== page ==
The Common Authorship of Revelation and John
The present paper brings several new reasons for affirming this minority position as well as seeking to address the counter-arguments more convincingly.
The finest modern treatments of the gospel's authorship (Hengel and Bauckham) conclude for John the Elder; Gunther concludes the same for Revelation. It is not clear that positing a separate 'John the Prophet' (who has so much in common with the Elder) is neater. Also, both works could have a similar heading 'Testimony of John', should Jn 1.19 have a double-meaning.
Distinctiveness of Similarities
The two works overlap in at least four very distinctive ways: simplicity of Greek; conceptual world (Minear, 'The Lamb of John'); intricacy of structuring; abrupt transitions and non sequiturs caused by 'boxed' nature of structuring. I argue that the structuring is in each case too intricate not to be on the basis of a pre-planned grid. But if the two works have two tailor-made pre-planned grids engendered by two separate original unified conceptions (and suitable to two separate genres), those two grids are bound to generate different sorts of content (e.g., treatment of the Spirit; overall pace of narrative) to some extent. Hence the much-publicised differences between the two works.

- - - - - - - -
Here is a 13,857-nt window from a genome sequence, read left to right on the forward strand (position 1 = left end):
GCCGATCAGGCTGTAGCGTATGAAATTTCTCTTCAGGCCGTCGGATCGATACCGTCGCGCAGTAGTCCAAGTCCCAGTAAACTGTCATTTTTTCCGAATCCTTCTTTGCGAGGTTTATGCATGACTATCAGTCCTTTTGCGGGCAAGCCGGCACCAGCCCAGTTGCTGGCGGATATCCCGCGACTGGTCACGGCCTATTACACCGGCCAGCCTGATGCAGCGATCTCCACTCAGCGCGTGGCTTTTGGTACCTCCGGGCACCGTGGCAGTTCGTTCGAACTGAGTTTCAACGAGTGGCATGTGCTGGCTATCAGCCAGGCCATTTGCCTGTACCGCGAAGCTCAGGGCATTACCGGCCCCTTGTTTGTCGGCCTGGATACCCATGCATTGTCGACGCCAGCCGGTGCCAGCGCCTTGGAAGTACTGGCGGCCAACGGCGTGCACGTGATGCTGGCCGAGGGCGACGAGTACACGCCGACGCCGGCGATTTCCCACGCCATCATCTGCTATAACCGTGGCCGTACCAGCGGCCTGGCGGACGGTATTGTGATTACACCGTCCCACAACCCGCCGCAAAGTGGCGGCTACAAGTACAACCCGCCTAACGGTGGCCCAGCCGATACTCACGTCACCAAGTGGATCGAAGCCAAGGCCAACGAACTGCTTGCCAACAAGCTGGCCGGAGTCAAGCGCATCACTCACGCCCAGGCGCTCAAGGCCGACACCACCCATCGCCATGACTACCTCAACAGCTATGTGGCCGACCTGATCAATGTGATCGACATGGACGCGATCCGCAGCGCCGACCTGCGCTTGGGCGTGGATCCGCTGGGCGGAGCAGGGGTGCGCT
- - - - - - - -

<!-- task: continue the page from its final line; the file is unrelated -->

(a) Farrer already saw one sole hand in the 'rhythm' (e.g., numerical/sevenfold structuring) of the two works.
(b) Both the Gospel and the trumpets/bowls have been viewed as being ordered according to the creation days.
(c) Both structures become more puzzling two-thirds of the way through - we explain this by a shared cruciformity.
(d) The two large-scale centrepieces (the woes; final day of Tabernacles) have, I propose, a similar structure.